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A subunit of the mediator complex regulates vertebrate neuronal development.

The unique profiles of gene expression dictate distinct cellular identity. How these profiles are established during development is not clear. Here we report that the mutant motionless (mot), identified in a genetic screen for mutations that affect neuronal development in zebrafish, displays deficits of monoaminergic neurons and cranial sensory ganglia, whereas expression of the pan-neuronal marker Hu is largely unperturbed; GABAergic and subsets of cranial motor neurons do not appear to be deficient. Positional cloning reveals that mot encodes Med12, a component of the evolutionarily conserved Mediator complex, whose in vivo function is not well understood in vertebrates. mot/med12 transcripts are enriched in the embryonic brain and appear distinct from two other Mediator components Med17 and Med21. Delivery of human med12 RNA into zebrafish restores normality to the mot mutant and, strikingly, leads to premature neuronal differentiation and an increased production of monoaminergic neuronal subtypes in WT. Further investigation reveals that mot/med12 is necessary to regulate, and when overexpressed is capable of increasing, the expression of distinct neuronal determination genes, including zash1a and lim1, and serves as an in vivo cofactor for Sox9 in this process. Together, our analyses reveal a regulatory role of Mot/Med12 in vertebrate neuronal development.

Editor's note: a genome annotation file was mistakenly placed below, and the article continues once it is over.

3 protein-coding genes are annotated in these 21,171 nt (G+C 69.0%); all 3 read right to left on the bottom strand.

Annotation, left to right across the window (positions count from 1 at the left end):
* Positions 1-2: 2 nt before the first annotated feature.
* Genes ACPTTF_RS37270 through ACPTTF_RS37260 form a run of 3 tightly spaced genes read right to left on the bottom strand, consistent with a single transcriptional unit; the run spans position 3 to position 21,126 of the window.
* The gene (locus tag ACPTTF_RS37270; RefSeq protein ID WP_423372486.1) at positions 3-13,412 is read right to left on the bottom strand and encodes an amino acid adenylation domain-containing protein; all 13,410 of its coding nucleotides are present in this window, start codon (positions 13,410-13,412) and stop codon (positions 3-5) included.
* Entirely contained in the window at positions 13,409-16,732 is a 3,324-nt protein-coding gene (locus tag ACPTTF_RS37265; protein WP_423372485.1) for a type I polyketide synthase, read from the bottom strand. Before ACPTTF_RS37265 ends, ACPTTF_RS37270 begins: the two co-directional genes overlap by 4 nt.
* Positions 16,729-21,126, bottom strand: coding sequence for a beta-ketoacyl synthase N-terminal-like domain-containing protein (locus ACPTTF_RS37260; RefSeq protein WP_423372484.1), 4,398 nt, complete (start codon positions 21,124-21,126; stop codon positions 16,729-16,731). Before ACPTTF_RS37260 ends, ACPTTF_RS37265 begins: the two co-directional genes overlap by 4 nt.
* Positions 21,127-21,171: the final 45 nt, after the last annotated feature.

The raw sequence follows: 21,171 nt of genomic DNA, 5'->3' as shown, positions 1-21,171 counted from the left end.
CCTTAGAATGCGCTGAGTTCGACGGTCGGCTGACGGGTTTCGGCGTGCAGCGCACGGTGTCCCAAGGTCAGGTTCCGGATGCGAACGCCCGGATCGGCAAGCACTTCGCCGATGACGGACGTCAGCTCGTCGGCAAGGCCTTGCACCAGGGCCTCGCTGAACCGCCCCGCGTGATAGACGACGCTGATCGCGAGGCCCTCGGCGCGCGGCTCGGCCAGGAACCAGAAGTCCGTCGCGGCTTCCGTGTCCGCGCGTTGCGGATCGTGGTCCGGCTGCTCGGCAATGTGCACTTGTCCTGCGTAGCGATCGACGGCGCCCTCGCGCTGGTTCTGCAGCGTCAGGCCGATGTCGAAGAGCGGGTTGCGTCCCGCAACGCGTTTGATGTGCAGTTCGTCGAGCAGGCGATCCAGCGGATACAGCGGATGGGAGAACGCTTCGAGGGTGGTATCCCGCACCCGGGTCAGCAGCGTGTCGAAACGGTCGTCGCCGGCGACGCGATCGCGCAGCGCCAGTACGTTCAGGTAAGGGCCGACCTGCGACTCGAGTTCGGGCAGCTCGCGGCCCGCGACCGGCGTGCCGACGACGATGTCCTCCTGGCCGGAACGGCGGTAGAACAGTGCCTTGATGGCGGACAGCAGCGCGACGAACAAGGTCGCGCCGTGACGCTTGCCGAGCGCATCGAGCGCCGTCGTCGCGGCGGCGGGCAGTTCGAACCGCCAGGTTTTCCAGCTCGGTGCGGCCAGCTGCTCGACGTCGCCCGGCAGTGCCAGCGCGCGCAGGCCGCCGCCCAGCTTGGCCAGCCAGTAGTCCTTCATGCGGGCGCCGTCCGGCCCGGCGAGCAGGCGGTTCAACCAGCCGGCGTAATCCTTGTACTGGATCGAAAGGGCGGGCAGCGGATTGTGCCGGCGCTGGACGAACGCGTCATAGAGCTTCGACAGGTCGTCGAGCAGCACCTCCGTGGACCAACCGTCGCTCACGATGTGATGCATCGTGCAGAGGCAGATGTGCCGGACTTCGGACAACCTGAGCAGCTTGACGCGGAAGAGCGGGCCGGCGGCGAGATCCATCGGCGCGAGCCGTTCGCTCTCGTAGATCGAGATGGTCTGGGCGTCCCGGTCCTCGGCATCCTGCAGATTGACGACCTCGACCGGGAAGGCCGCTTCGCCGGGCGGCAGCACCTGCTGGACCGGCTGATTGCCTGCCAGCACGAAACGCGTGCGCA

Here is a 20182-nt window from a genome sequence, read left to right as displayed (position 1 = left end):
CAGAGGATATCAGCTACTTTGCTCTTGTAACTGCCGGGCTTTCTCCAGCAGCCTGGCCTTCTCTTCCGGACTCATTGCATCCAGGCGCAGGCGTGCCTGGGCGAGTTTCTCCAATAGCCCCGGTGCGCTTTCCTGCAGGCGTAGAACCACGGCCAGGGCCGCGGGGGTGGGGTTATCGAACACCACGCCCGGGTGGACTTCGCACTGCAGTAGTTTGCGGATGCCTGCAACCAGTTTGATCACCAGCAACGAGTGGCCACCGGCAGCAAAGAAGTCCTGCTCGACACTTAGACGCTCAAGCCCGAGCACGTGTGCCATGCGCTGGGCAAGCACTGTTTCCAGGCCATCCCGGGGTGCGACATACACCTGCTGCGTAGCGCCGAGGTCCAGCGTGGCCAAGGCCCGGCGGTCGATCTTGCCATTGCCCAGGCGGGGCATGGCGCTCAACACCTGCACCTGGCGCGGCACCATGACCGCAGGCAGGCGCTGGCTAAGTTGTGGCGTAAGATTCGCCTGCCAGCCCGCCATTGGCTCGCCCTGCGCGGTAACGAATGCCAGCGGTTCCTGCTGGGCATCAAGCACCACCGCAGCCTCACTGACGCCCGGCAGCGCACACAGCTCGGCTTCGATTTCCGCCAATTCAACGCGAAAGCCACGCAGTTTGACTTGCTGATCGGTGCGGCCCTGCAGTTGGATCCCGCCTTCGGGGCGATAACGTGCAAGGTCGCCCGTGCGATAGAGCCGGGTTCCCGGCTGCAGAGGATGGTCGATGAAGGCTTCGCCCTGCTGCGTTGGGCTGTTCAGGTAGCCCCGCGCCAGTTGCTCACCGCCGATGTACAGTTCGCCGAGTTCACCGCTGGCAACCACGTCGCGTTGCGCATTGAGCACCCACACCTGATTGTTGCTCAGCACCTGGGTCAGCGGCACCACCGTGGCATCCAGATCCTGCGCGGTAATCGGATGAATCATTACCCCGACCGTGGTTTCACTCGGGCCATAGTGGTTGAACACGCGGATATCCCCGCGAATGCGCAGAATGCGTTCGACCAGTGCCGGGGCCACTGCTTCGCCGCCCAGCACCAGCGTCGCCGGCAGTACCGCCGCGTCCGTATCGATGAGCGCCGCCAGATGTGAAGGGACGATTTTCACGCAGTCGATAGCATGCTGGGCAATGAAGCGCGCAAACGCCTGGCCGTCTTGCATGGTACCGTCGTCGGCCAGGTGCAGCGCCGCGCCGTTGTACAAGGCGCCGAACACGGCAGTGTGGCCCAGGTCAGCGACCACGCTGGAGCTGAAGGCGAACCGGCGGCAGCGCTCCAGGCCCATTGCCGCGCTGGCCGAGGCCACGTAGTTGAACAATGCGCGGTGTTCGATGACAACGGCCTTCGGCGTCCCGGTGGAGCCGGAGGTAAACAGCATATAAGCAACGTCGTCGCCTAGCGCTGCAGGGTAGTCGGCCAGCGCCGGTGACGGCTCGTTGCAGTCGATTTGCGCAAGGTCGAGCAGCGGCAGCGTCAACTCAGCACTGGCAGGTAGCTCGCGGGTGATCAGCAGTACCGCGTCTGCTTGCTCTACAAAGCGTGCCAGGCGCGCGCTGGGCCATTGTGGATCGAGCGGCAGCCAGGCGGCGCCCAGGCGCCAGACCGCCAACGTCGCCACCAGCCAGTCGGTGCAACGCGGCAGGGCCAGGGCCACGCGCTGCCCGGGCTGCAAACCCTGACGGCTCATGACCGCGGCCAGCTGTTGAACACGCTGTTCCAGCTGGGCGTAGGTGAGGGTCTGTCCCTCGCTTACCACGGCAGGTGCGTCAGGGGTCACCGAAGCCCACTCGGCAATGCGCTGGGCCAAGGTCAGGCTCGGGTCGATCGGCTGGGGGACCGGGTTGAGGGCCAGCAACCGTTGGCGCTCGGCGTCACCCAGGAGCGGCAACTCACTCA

Pubmed ID: 17088561


  • Wang X
  • Yang N
  • Uno E
  • Roeder RG
  • Guo S


Proceedings of the National Academy of Sciences of the United States of America

Publication Data

November 14, 2006

Associated Grants

  • Agency: NIDDK NIH HHS, Id: DK 71900
  • Agency: NINDS NIH HHS, Id: NS 42626

Mesh Terms

  • Animals
  • Base Sequence
  • Biological Markers
  • Brain
  • Embryo, Nonmammalian
  • Female
  • Gene Expression Regulation, Developmental
  • High Mobility Group Proteins
  • Mediator Complex
  • Neurons
  • Protein Binding
  • Protein Subunits
  • Receptors, Thyroid Hormone
  • SOX9 Transcription Factor
  • Transcription Factors
  • Zebrafish
  • Zebrafish Proteins